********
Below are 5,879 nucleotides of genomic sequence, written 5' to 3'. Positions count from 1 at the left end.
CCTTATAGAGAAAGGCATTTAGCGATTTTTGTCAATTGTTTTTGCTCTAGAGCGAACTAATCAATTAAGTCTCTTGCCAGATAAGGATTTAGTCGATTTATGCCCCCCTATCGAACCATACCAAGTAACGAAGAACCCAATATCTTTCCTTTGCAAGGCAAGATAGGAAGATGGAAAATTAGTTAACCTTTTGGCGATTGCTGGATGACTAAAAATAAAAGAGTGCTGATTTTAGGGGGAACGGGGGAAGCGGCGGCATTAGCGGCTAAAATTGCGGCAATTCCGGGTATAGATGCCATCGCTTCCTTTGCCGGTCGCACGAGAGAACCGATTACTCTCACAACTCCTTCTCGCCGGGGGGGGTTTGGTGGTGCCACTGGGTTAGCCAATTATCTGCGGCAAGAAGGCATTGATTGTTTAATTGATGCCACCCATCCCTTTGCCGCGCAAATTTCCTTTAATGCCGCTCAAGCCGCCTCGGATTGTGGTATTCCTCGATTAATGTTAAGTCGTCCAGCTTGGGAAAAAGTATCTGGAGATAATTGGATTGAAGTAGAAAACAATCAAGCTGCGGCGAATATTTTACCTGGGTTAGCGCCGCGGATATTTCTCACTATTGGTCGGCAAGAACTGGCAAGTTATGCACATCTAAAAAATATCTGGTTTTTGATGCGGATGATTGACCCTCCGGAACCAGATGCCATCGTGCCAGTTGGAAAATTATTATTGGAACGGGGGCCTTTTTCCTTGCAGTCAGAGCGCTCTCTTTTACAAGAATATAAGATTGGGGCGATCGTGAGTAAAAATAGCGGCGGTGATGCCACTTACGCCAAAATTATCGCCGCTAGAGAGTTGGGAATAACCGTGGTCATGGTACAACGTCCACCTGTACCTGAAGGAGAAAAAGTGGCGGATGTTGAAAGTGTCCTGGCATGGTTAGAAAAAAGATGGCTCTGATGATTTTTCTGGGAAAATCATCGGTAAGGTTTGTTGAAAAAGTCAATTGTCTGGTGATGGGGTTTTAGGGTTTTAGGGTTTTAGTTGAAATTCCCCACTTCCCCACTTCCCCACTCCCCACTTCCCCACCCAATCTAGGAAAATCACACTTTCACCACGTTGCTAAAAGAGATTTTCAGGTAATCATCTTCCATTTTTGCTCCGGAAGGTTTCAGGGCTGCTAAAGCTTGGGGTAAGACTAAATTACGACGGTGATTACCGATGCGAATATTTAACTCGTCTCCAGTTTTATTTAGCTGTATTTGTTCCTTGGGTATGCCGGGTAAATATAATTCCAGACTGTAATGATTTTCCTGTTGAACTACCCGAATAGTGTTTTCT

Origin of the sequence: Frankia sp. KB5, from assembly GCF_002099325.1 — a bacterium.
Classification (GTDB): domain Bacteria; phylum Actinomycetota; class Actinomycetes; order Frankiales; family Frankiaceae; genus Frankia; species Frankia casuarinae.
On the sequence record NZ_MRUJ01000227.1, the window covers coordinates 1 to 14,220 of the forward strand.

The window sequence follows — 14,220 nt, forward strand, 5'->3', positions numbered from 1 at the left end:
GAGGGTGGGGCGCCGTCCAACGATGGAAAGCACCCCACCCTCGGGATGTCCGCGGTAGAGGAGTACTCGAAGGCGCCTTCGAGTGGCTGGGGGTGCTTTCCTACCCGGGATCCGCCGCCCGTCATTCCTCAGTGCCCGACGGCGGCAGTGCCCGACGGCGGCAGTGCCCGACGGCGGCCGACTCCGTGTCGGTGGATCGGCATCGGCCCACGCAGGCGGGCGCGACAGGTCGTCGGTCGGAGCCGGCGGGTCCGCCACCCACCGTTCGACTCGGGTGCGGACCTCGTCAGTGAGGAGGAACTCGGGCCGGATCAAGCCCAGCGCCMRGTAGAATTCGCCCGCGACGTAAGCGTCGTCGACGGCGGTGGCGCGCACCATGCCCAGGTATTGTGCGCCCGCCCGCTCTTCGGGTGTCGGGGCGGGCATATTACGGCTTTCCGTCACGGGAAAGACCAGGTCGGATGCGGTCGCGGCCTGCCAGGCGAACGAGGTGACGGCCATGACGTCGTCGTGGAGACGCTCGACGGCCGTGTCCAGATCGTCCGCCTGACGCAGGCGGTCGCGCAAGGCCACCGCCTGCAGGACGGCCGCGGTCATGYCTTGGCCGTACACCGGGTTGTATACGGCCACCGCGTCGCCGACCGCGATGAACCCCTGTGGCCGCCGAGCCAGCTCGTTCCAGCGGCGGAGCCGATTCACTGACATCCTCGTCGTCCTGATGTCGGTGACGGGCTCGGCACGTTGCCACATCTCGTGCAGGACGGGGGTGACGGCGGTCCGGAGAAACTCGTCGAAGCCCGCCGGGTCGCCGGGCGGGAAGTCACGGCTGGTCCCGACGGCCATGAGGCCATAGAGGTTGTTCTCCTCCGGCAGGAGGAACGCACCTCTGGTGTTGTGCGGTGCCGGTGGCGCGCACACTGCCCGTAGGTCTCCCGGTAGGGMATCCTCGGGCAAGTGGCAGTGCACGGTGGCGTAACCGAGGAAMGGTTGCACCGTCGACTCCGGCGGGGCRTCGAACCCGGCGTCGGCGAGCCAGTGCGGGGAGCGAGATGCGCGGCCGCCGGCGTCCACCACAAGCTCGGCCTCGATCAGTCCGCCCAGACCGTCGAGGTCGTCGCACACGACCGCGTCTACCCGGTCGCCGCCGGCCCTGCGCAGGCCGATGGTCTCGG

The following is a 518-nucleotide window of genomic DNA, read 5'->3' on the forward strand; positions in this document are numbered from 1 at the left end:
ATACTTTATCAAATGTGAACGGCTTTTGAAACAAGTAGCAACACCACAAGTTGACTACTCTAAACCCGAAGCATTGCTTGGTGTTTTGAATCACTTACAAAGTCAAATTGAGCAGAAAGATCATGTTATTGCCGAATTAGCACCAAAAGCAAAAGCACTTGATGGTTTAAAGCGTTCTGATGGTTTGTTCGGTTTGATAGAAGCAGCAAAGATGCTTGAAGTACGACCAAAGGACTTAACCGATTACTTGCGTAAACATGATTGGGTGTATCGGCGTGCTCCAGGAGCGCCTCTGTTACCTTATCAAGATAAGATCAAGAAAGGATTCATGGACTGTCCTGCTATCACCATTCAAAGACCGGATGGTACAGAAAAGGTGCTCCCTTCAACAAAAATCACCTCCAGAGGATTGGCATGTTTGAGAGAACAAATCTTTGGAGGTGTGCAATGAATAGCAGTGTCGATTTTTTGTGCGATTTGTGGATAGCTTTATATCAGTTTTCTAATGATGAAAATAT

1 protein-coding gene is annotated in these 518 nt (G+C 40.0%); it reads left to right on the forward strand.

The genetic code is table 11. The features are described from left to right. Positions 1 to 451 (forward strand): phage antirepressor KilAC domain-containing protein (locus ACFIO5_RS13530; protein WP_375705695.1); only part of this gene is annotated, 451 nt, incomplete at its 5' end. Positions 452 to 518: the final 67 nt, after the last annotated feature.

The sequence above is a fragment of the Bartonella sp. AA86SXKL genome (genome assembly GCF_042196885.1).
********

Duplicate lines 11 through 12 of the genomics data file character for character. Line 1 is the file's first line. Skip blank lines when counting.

The genetic code is table 11. The features are described from left to right. Positions 1 to 451 (forward strand): phage antirepressor KilAC domain-containing protein (locus ACFIO5_RS13530; protein WP_375705695.1); only part of this gene is annotated, 451 nt, incomplete at its 5' end. Positions 452 to 518: the final 67 nt, after the last annotated feature.

The sequence above is a fragment of the Bartonella sp. AA86SXKL genome (genome assembly GCF_042196885.1).